Buyer's agent Mal James on house price bubble risks

Buyer's agent Mal James on house price bubble risks
Buyer's agent Mal James on house price bubble risks

Bubble Talk seems to have eased off (finally) as most headline avoiding commentators acknowledge we are not in a bubble, if a bubble is defined by illogical price increases and/or unsustainable longer term prices.

Yes we are in a run of price increases (beginning in the 1900’s – pushing along since the GFC 2009 recovery, accelerating further since October 2012 and the foot to the floor since Christmas); but the price increases have been largely due to deep overseas demand as the world says “Melbourne – you are an International Property Market we want to invest in”.

At some time the market will ease, it will have falls and that would more than likely be caused by changes in migration/population/overseas demand. That could be tomorrow and if it does, then prices will drop.

The government has begun to tinker around the edges trying to control this boom, by getting banks to alter interest rates for investors. As far as Inner Melbourne homes go, this should have minimal effect on the market, just as the stamp duty tinkerings of a few months ago, as predicted, have made zero difference to overseas investment.

We are not saying that trying to ease the boom is not a good a thing, its just the real driver of our current Inner Melbourne market boom is Asian investment combined with increasing wealthy migration / population, not local investor interest rates. All altering interest rates for locals will do, is make it easier for Asian investors to buy.

Understanding these concepts is critical for buyers – as acting or not acting based on fear, rather than reason usually means poorer decisions.

Example: For decades Western society as a whole has believed that fat is bad and fat makes you fat. Accordingly we have all made dietary decisions based on that assumption and as a society we have got fatter and fatter, despite not wanting to. “Bubble” headlines are very similar to “Fat” headlines if it means you as a buyer make poor decisions, based on false assumptions.

If/when a significant market change occurs, it will be due to a lessening of demand (it will be understandable); not due to a bursting of some artificial, unexplainable bubble. It is important to differentiate that there is no truth based on fact, that we are in an artificial or illogical price situation as far as Inner Melbourne houses go.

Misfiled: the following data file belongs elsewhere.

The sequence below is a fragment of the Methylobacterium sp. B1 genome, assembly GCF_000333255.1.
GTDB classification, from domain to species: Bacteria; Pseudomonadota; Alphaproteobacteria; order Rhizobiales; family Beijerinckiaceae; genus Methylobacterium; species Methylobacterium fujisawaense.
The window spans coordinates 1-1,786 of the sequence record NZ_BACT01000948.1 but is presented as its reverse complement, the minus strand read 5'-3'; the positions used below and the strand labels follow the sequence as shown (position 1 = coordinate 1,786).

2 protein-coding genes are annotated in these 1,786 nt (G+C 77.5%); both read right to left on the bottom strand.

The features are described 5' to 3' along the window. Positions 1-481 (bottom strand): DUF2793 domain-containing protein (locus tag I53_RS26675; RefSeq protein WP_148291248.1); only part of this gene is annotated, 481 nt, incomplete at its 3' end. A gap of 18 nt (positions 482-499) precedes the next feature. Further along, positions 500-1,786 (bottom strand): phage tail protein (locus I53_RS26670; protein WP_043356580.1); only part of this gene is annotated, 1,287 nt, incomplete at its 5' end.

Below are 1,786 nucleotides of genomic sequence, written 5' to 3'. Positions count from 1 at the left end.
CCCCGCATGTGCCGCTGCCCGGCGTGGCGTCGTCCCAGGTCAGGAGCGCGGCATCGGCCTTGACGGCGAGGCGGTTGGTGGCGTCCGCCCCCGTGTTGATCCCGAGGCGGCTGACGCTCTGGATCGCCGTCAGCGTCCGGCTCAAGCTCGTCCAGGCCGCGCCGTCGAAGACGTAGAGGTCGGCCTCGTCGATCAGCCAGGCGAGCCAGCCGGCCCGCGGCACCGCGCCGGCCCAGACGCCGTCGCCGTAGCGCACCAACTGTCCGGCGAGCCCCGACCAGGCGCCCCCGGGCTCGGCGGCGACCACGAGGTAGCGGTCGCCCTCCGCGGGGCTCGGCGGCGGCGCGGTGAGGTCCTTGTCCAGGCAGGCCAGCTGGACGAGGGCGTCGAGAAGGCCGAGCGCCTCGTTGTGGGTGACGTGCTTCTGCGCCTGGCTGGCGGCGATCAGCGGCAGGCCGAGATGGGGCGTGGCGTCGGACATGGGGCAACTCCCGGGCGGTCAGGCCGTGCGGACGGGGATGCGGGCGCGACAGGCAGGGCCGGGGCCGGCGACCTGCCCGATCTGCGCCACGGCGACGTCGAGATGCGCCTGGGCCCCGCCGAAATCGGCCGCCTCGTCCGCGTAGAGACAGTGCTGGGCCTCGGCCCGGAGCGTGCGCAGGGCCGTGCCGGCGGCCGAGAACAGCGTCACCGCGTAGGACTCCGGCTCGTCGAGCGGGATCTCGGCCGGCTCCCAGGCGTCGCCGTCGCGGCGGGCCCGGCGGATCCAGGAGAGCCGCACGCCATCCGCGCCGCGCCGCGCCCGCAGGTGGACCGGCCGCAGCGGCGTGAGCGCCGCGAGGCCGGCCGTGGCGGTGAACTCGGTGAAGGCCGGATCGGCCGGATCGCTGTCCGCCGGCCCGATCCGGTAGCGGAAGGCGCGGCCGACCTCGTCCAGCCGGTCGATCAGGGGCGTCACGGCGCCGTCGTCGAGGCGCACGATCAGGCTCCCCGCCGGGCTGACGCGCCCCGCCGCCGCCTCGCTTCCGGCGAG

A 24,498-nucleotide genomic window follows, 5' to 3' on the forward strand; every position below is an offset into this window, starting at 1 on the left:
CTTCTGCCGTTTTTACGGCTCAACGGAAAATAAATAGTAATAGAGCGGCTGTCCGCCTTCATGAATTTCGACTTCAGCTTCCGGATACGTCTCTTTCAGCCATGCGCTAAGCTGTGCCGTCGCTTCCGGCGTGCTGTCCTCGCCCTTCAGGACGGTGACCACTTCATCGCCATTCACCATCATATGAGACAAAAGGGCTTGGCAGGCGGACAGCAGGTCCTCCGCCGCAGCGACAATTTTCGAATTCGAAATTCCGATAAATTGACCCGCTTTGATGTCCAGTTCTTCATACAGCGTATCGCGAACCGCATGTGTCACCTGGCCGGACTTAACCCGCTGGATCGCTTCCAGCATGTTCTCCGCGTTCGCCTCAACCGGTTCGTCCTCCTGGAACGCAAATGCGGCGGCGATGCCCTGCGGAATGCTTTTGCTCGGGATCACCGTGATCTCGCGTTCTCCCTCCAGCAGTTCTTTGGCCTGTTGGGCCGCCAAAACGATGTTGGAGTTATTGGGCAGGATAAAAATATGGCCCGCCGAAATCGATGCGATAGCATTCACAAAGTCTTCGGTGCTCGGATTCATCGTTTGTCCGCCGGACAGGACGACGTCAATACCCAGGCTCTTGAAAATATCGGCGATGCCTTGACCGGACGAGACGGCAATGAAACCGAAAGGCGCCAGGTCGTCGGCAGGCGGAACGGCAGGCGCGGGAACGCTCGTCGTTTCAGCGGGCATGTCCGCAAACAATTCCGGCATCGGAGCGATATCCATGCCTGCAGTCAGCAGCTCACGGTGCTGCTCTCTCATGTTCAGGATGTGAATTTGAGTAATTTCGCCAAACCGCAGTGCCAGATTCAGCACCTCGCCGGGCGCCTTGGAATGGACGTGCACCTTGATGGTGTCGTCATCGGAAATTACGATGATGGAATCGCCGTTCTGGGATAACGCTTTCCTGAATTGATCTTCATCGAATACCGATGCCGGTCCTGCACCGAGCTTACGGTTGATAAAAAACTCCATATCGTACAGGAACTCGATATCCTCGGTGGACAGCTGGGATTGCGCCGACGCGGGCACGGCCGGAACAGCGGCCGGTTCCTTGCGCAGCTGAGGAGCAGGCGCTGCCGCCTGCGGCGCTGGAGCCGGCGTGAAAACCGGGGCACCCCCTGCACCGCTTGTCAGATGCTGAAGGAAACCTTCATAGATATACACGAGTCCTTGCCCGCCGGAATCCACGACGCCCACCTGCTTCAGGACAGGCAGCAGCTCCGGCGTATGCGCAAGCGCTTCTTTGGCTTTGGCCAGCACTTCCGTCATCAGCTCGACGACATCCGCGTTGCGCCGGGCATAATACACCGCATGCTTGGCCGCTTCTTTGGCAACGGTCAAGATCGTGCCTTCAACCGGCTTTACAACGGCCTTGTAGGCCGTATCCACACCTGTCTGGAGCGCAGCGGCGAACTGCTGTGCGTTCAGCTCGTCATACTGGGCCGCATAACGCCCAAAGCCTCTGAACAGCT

There are very real and logical reasons why prices are increasing and it’s called overseas demand and limited local supply.

Yes a boring headline, but a truthful one. It’s important for buyers to understand the current market, so as they can make informed decisions; not ones based on the more exciting, but less accurate headlines of Bubble, Bubble, Price Falls and Trouble.

Our advice to buyers is when the developing markets of India, China and others start to falter and the money flow to Australia changes and both Liberal and Labour espouse restrictive migration and population policies; then, as buyers we would be sitting up and taking notice re possible long term land value deflation; as we saw in Japan (no migration, no population increases). Until then, the more pressing problem is how are we going to secure our dream home in Inner Melbourne in the next year.

Word of warning: Please understand our comments are based on the Inner Melbourne Market, not the overall Melbourne market. Please do not assume prices will always increase and therefore stretch too far.

Yes treasury officials said there are risks right now, but there are risks in buying in any market. We feel you can best mitigate your homebuying risks by making well informed decisions, and that is true in any market. In our opinion a decision not to enter the market is not necessarily a well informed one if your longer term desired outcome is one of emotional and financial security through good home buying.

We feel the Inner Melbourne Market risks are not “bubble” related, they are demand and supply related. We cannot see any evidence that says the risk in buying a home now is more elevated than a year ago or anymore elevated than we perceive the risks might be in 2016. Please don’t think in the next six months that the market must fall or please don’t think the market cannot rise any further, because there are no facts to support either theory with certainty. 

The only certain thing in 2015 is, we are in a market.

Markets at times are flat and at times rise and fall.

Every property decision should be an informed individual one, with a sharp eye on mortgage payments/interest rates, as at some stage interest rates will go up and/or prices will fall; but balanced with the fact that getting in now, as in almost all cases over the last 30 years, has proven to be a good home buying decision (if the home was a good buy, meeting the individual’s shorter and longer term desired outcomes – with good PPP’s).

Summary: There are risks in individuals buying homes in any Inner Melbourne market (interest rate/employment/health changes) – the risks in 2015 do not appear to be elevated as implied by some Treasury officials. Homebuying risks are not mitigated by inaction, they are mitigated by making informed action decisions. In our opinion, unless there is a change in migration, Asian money flow and/or population policies, the real elevated risk maybe in not at least considering getting into the current Inner Melbourne market (with the right PPP’s and FFF’s of course).

Mal writes weekly auction reports, advice and in-depth market analysis on James' website.

Mal James

Mal James

Mal James is principal of James Buyer Advocates, which advocates on behalf of buyers of property over $1 million.

Tags: 
Melbourne Property Boom

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